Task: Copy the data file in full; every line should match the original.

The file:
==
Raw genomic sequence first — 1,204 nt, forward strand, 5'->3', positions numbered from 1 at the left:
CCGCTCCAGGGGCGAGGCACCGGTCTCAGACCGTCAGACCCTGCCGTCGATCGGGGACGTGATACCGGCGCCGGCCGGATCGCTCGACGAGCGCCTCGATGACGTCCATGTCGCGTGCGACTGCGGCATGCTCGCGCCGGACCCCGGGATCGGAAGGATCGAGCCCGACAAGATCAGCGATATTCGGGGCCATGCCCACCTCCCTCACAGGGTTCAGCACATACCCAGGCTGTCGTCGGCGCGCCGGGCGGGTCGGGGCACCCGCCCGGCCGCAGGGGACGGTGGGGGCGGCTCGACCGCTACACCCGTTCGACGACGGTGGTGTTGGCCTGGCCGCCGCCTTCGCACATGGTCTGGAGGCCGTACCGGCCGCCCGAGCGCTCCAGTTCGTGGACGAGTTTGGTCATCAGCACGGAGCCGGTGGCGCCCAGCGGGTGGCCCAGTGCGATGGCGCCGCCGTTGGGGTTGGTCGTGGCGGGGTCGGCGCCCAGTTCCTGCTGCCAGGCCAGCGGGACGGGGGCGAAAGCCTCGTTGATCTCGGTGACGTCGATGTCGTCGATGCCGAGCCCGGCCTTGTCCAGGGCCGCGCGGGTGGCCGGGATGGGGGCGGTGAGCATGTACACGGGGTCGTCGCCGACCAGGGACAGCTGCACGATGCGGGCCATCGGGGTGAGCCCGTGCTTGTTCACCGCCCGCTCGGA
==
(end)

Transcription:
Raw genomic sequence first — 1,204 nt, forward strand, 5'->3', positions numbered from 1 at the left:
CCGCTCCAGGGGCGAGGCACCGGTCTCAGACCGTCAGACCCTGCCGTCGATCGGGGACGTGATACCGGCGCCGGCCGGATCGCTCGACGAGCGCCTCGATGACGTCCATGTCGCGTGCGACTGCGGCATGCTCGCGCCGGACCCCGGGATCGGAAGGATCGAGCCCGACAAGATCAGCGATATTCGGGGCCATGCCCACCTCCCTCACAGGGTTCAGCACATACCCAGGCTGTCGTCGGCGCGCCGGGCGGGTCGGGGCACCCGCCCGGCCGCAGGGGACGGTGGGGGCGGCTCGACCGCTACACCCGTTCGACGACGGTGGTGTTGGCCTGGCCGCCGCCTTCGCACATGGTCTGGAGGCCGTACCGGCCGCCCGAGCGCTCCAGTTCGTGGACGAGTTTGGTCATCAGCACGGAGCCGGTGGCGCCCAGCGGGTGGCCCAGTGCGATGGCGCCGCCGTTGGGGTTGGTCGTGGCGGGGTCGGCGCCCAGTTCCTGCTGCCAGGCCAGCGGGACGGGGGCGAAAGCCTCGTTGATCTCGGTGACGTCGATGTCGTCGATGCCGAGCCCGGCCTTGTCCAGGGCCGCGCGGGTGGCCGGGATGGGGGCGGTGAGCATGTACACGGGGTCGTCGCCGACCAGGGACAGCTGCACGATGCGGGCCATCGGGGTGAGCCCGTGCTTGTTCACCGCCCGCTCGGA